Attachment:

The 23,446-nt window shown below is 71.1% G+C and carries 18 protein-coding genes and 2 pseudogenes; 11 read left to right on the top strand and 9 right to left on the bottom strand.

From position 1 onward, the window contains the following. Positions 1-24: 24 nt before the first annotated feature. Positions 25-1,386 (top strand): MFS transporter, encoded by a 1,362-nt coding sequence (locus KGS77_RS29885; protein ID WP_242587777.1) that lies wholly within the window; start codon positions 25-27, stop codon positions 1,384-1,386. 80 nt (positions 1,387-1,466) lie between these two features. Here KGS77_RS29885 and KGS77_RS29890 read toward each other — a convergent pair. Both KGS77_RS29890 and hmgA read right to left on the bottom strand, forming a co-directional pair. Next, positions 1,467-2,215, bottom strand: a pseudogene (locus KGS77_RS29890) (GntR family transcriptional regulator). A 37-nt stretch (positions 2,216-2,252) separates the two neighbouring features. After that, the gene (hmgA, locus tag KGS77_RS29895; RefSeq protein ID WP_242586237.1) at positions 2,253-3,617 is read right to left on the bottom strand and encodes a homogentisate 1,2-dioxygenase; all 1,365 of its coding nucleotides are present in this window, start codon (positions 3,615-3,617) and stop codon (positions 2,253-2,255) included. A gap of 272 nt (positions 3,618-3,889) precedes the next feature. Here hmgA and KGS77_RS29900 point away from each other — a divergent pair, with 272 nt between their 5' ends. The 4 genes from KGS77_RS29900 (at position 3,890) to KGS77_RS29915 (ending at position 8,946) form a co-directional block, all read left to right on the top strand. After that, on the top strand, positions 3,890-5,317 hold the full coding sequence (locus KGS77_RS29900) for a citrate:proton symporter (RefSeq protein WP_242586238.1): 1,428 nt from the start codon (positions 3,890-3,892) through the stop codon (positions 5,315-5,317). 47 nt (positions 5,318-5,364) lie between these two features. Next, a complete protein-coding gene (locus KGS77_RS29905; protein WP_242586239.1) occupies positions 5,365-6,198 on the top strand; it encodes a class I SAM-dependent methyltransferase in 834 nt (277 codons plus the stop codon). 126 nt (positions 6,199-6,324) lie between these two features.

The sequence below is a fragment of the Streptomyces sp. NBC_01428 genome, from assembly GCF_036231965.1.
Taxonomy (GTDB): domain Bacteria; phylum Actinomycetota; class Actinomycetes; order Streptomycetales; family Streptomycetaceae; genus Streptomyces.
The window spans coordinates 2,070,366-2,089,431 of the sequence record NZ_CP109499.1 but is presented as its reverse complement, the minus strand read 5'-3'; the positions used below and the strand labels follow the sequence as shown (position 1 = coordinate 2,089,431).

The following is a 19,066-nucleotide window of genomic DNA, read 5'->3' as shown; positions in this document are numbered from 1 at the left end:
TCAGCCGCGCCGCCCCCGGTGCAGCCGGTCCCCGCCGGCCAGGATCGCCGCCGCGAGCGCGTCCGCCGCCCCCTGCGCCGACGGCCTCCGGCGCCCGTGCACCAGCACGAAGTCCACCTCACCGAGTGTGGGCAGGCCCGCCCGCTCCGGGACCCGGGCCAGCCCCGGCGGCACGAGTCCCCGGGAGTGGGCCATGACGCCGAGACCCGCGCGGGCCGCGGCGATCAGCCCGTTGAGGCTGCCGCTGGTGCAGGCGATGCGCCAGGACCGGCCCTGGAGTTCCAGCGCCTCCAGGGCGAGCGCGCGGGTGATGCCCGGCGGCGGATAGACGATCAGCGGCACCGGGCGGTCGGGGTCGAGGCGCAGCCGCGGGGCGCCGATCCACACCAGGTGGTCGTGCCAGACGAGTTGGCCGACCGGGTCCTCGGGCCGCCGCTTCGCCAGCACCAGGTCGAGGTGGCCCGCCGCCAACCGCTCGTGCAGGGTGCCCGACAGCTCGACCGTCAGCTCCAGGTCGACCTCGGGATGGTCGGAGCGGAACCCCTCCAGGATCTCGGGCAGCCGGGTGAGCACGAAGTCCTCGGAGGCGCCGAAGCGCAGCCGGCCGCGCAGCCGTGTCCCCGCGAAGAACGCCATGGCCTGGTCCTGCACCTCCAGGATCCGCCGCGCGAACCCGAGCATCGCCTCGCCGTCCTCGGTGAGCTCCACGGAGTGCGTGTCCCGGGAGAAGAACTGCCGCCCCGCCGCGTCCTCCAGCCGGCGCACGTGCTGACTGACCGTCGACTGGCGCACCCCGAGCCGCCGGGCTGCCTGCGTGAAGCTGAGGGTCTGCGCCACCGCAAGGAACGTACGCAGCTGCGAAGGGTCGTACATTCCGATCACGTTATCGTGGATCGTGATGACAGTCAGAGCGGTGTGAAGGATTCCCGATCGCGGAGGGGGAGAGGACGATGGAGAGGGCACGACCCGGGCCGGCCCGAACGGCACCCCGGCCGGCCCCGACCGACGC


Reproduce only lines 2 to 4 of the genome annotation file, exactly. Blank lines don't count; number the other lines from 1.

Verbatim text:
From position 1 onward, the window contains the following. Positions 1-24: 24 nt before the first annotated feature. Positions 25-1,386 (top strand): MFS transporter, encoded by a 1,362-nt coding sequence (locus KGS77_RS29885; protein ID WP_242587777.1) that lies wholly within the window; start codon positions 25-27, stop codon positions 1,384-1,386. 80 nt (positions 1,387-1,466) lie between these two features. Here KGS77_RS29885 and KGS77_RS29890 read toward each other — a convergent pair. Both KGS77_RS29890 and hmgA read right to left on the bottom strand, forming a co-directional pair. Next, positions 1,467-2,215, bottom strand: a pseudogene (locus KGS77_RS29890) (GntR family transcriptional regulator). A 37-nt stretch (positions 2,216-2,252) separates the two neighbouring features. After that, the gene (hmgA, locus tag KGS77_RS29895; RefSeq protein ID WP_242586237.1) at positions 2,253-3,617 is read right to left on the bottom strand and encodes a homogentisate 1,2-dioxygenase; all 1,365 of its coding nucleotides are present in this window, start codon (positions 3,615-3,617) and stop codon (positions 2,253-2,255) included. A gap of 272 nt (positions 3,618-3,889) precedes the next feature. Here hmgA and KGS77_RS29900 point away from each other — a divergent pair, with 272 nt between their 5' ends. The 4 genes from KGS77_RS29900 (at position 3,890) to KGS77_RS29915 (ending at position 8,946) form a co-directional block, all read left to right on the top strand. After that, on the top strand, positions 3,890-5,317 hold the full coding sequence (locus KGS77_RS29900) for a citrate:proton symporter (RefSeq protein WP_242586238.1): 1,428 nt from the start codon (positions 3,890-3,892) through the stop codon (positions 5,315-5,317). 47 nt (positions 5,318-5,364) lie between these two features. Next, a complete protein-coding gene (locus KGS77_RS29905; protein WP_242586239.1) occupies positions 5,365-6,198 on the top strand; it encodes a class I SAM-dependent methyltransferase in 834 nt (277 codons plus the stop codon). 126 nt (positions 6,199-6,324) lie between these two features.

The sequence below is a fragment of the Streptomyces sp. NBC_01428 genome, from assembly GCF_036231965.1.
Taxonomy (GTDB): domain Bacteria; phylum Actinomycetota; class Actinomycetes; order Streptomycetales; family Streptomycetaceae; genus Streptomyces.